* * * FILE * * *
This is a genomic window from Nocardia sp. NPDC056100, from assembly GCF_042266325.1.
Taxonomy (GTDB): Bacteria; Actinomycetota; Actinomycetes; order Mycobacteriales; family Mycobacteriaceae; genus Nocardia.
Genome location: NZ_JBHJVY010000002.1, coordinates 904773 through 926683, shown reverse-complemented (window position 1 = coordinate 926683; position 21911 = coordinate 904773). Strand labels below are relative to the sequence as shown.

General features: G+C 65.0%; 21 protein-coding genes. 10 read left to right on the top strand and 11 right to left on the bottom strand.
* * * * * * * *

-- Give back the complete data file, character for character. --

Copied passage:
This is a genomic window from Nocardia sp. NPDC056100, from assembly GCF_042266325.1.
Taxonomy (GTDB): Bacteria; Actinomycetota; Actinomycetes; order Mycobacteriales; family Mycobacteriaceae; genus Nocardia.
Genome location: NZ_JBHJVY010000002.1, coordinates 904773 through 926683, shown reverse-complemented (window position 1 = coordinate 926683; position 21911 = coordinate 904773). Strand labels below are relative to the sequence as shown.

General features: G+C 65.0%; 21 protein-coding genes. 10 read left to right on the top strand and 11 right to left on the bottom strand.